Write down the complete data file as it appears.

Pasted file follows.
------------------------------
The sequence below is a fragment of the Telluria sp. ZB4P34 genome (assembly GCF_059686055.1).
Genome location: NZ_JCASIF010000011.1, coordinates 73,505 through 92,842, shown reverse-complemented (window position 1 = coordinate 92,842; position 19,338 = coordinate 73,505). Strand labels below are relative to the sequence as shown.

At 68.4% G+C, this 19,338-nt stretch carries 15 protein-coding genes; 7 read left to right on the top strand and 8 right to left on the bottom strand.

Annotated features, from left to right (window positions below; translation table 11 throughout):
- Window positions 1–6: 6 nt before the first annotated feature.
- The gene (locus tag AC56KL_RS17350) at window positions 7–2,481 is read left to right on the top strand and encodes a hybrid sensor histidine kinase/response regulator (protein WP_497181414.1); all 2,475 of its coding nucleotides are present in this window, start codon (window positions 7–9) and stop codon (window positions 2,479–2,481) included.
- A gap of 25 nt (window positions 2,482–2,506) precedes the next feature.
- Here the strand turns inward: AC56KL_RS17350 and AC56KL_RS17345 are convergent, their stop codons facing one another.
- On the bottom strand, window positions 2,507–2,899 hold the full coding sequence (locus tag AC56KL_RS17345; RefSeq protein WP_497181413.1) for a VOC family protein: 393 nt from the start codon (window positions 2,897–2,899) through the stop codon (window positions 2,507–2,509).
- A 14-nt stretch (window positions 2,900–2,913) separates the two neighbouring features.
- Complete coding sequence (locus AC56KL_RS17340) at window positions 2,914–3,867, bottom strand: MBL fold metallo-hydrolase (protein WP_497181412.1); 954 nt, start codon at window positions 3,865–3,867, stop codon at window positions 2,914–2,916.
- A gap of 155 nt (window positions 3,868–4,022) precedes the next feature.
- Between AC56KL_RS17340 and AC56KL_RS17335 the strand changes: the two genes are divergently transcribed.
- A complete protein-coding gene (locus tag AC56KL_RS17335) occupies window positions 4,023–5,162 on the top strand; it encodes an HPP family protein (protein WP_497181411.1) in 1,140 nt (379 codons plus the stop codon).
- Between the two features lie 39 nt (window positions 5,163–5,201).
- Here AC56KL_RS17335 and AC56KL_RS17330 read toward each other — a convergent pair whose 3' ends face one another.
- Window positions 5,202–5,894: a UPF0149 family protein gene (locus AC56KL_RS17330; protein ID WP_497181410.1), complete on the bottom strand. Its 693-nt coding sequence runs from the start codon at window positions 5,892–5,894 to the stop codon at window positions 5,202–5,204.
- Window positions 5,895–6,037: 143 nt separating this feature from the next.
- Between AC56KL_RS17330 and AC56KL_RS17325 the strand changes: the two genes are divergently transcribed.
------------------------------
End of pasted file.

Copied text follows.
The sequence below is a fragment of the Telluria sp. ZB4P34 genome (assembly GCF_059686055.1).
Genome location: NZ_JCASIF010000011.1, coordinates 73,505 through 92,842, shown reverse-complemented (window position 1 = coordinate 92,842; position 19,338 = coordinate 73,505). Strand labels below are relative to the sequence as shown.

At 68.4% G+C, this 19,338-nt stretch carries 15 protein-coding genes; 7 read left to right on the top strand and 8 right to left on the bottom strand.

Annotated features, from left to right (window positions below; translation table 11 throughout):
- Window positions 1–6: 6 nt before the first annotated feature.
- The gene (locus tag AC56KL_RS17350) at window positions 7–2,481 is read left to right on the top strand and encodes a hybrid sensor histidine kinase/response regulator (protein WP_497181414.1); all 2,475 of its coding nucleotides are present in this window, start codon (window positions 7–9) and stop codon (window positions 2,479–2,481) included.
- A gap of 25 nt (window positions 2,482–2,506) precedes the next feature.
- Here the strand turns inward: AC56KL_RS17350 and AC56KL_RS17345 are convergent, their stop codons facing one another.
- On the bottom strand, window positions 2,507–2,899 hold the full coding sequence (locus tag AC56KL_RS17345; RefSeq protein WP_497181413.1) for a VOC family protein: 393 nt from the start codon (window positions 2,897–2,899) through the stop codon (window positions 2,507–2,509).
- A 14-nt stretch (window positions 2,900–2,913) separates the two neighbouring features.
- Complete coding sequence (locus AC56KL_RS17340) at window positions 2,914–3,867, bottom strand: MBL fold metallo-hydrolase (protein WP_497181412.1); 954 nt, start codon at window positions 3,865–3,867, stop codon at window positions 2,914–2,916.
- A gap of 155 nt (window positions 3,868–4,022) precedes the next feature.
- Between AC56KL_RS17340 and AC56KL_RS17335 the strand changes: the two genes are divergently transcribed.
- A complete protein-coding gene (locus tag AC56KL_RS17335) occupies window positions 4,023–5,162 on the top strand; it encodes an HPP family protein (protein WP_497181411.1) in 1,140 nt (379 codons plus the stop codon).
- Between the two features lie 39 nt (window positions 5,163–5,201).
- Here AC56KL_RS17335 and AC56KL_RS17330 read toward each other — a convergent pair whose 3' ends face one another.
- Window positions 5,202–5,894: a UPF0149 family protein gene (locus AC56KL_RS17330; protein ID WP_497181410.1), complete on the bottom strand. Its 693-nt coding sequence runs from the start codon at window positions 5,892–5,894 to the stop codon at window positions 5,202–5,204.
- Window positions 5,895–6,037: 143 nt separating this feature from the next.
- Between AC56KL_RS17330 and AC56KL_RS17325 the strand changes: the two genes are divergently transcribed.